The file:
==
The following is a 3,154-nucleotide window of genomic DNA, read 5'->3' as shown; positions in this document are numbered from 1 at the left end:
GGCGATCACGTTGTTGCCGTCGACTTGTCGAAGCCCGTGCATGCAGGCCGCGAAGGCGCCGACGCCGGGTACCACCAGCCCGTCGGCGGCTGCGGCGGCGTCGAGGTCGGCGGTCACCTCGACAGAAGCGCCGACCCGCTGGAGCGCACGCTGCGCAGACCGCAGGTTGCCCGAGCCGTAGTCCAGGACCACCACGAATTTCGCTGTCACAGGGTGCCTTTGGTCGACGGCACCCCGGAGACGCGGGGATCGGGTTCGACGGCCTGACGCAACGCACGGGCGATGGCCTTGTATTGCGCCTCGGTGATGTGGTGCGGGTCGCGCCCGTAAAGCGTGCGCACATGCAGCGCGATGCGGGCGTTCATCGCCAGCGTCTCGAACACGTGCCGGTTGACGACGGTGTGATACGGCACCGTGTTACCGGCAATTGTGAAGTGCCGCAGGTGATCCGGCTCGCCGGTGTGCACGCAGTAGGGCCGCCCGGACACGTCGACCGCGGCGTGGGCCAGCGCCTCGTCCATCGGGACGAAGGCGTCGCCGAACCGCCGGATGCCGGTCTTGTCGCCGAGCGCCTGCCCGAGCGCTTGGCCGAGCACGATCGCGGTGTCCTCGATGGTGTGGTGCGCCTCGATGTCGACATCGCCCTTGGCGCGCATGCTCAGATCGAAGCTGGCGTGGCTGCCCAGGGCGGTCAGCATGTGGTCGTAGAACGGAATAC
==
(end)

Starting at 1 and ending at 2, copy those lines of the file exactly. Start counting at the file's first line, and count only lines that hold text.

The following is a 3,154-nucleotide window of genomic DNA, read 5'->3' as shown; positions in this document are numbered from 1 at the left end:
GGCGATCACGTTGTTGCCGTCGACTTGTCGAAGCCCGTGCATGCAGGCCGCGAAGGCGCCGACGCCGGGTACCACCAGCCCGTCGGCGGCTGCGGCGGCGTCGAGGTCGGCGGTCACCTCGACAGAAGCGCCGACCCGCTGGAGCGCACGCTGCGCAGACCGCAGGTTGCCCGAGCCGTAGTCCAGGACCACCACGAATTTCGCTGTCACAGGGTGCCTTTGGTCGACGGCACCCCGGAGACGCGGGGATCGGGTTCGACGGCCTGACGCAACGCACGGGCGATGGCCTTGTATTGCGCCTCGGTGATGTGGTGCGGGTCGCGCCCGTAAAGCGTGCGCACATGCAGCGCGATGCGGGCGTTCATCGCCAGCGTCTCGAACACGTGCCGGTTGACGACGGTGTGATACGGCACCGTGTTACCGGCAATTGTGAAGTGCCGCAGGTGATCCGGCTCGCCGGTGTGCACGCAGTAGGGCCGCCCGGACACGTCGACCGCGGCGTGGGCCAGCGCCTCGTCCATCGGGACGAAGGCGTCGCCGAACCGCCGGATGCCGGTCTTGTCGCCGAGCGCCTGCCCGAGCGCTTGGCCGAGCACGATCGCGGTGTCCTCGATGGTGTGGTGCGCCTCGATGTCGACATCGCCCTTGGCGCGCATGCTCAGATCGAAGCTGGCGTGGCTGCCCAGGGCGGTCAGCATGTGGTCGTAGAACGGAATAC